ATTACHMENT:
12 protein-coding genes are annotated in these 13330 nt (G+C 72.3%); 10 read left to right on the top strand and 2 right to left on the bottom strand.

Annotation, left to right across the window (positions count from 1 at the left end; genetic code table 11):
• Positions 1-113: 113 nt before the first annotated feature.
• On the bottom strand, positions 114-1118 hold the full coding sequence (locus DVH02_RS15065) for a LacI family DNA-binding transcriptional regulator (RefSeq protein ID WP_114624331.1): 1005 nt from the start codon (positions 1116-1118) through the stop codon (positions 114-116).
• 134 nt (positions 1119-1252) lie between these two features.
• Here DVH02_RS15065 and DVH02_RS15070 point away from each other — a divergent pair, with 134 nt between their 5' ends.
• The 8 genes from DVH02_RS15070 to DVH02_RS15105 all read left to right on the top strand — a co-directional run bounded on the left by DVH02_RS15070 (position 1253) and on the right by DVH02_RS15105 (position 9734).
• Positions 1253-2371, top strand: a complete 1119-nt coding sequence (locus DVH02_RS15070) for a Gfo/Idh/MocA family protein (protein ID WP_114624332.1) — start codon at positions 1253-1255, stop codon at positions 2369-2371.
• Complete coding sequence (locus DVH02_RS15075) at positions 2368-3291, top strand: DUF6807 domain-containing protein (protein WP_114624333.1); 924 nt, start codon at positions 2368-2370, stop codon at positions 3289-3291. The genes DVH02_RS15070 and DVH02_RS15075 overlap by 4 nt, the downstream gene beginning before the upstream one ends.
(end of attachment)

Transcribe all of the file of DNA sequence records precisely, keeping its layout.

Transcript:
12 protein-coding genes are annotated in these 13330 nt (G+C 72.3%); 10 read left to right on the top strand and 2 right to left on the bottom strand.

Annotation, left to right across the window (positions count from 1 at the left end; genetic code table 11):
• Positions 1-113: 113 nt before the first annotated feature.
• On the bottom strand, positions 114-1118 hold the full coding sequence (locus DVH02_RS15065) for a LacI family DNA-binding transcriptional regulator (RefSeq protein ID WP_114624331.1): 1005 nt from the start codon (positions 1116-1118) through the stop codon (positions 114-116).
• 134 nt (positions 1119-1252) lie between these two features.
• Here DVH02_RS15065 and DVH02_RS15070 point away from each other — a divergent pair, with 134 nt between their 5' ends.
• The 8 genes from DVH02_RS15070 to DVH02_RS15105 all read left to right on the top strand — a co-directional run bounded on the left by DVH02_RS15070 (position 1253) and on the right by DVH02_RS15105 (position 9734).
• Positions 1253-2371, top strand: a complete 1119-nt coding sequence (locus DVH02_RS15070) for a Gfo/Idh/MocA family protein (protein ID WP_114624332.1) — start codon at positions 1253-1255, stop codon at positions 2369-2371.
• Complete coding sequence (locus DVH02_RS15075) at positions 2368-3291, top strand: DUF6807 domain-containing protein (protein WP_114624333.1); 924 nt, start codon at positions 2368-2370, stop codon at positions 3289-3291. The genes DVH02_RS15070 and DVH02_RS15075 overlap by 4 nt, the downstream gene beginning before the upstream one ends.